Marie Curie Cancer Care is pleased with the "natural link" between its work and that of the Garden Centre Group. "Gardens are very important to our patients and their families, and they bring real spiritual benefits," says Jane Collins, chief executive of the charity.
As well as providing home care to people with terminal illnesses, Marie Curie runs nine hospices that rely on volunteer gardeners. "Some corporate partnerships are great for us to be associated with, but this one fits like a glove on the hand," says Collins.
The sustainability consultancy Good Values brought the charity and the Garden Centre Group together. Marie Curie emerged victorious from a vote by 5,000 employees to become the group's principal charity partner. The Garden Centre Group was acquired by the private equity group Terra Firma in 2012, and since then it has also raised £300,000 for the children's charity NSPCC.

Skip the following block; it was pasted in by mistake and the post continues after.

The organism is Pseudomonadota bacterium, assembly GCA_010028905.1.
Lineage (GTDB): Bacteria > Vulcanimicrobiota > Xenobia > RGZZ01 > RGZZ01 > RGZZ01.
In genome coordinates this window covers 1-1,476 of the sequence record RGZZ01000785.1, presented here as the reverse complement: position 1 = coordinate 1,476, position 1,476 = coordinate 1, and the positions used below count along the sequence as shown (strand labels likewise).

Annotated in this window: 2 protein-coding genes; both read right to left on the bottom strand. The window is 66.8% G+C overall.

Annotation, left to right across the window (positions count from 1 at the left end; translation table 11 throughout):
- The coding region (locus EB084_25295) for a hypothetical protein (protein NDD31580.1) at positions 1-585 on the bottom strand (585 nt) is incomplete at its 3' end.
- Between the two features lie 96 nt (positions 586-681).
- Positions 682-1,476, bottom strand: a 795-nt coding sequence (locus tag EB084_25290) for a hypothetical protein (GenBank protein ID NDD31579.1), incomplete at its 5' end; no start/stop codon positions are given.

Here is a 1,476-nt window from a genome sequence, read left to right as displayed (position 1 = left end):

The two-year partnership with Marie Curie has a target of £500,000, but the two organisations hope they will raise as much as £1m. A significant proportion - about £300,000 - will come from fees paid for the use of the group's 80 children's play areas and will be split between Marie Curie and the children's charity the NSPCC. "That is committed money, a stable source of income," says Stephen Murphy, the group's chairman.
There is a series of "co-marketing" promotions that began in March with a cause-related marketing deal on daffodil sales. Collins says the charity will be boosted by the "ripple effect" of exposure to the 30 million people who visit the group's garden centres each year.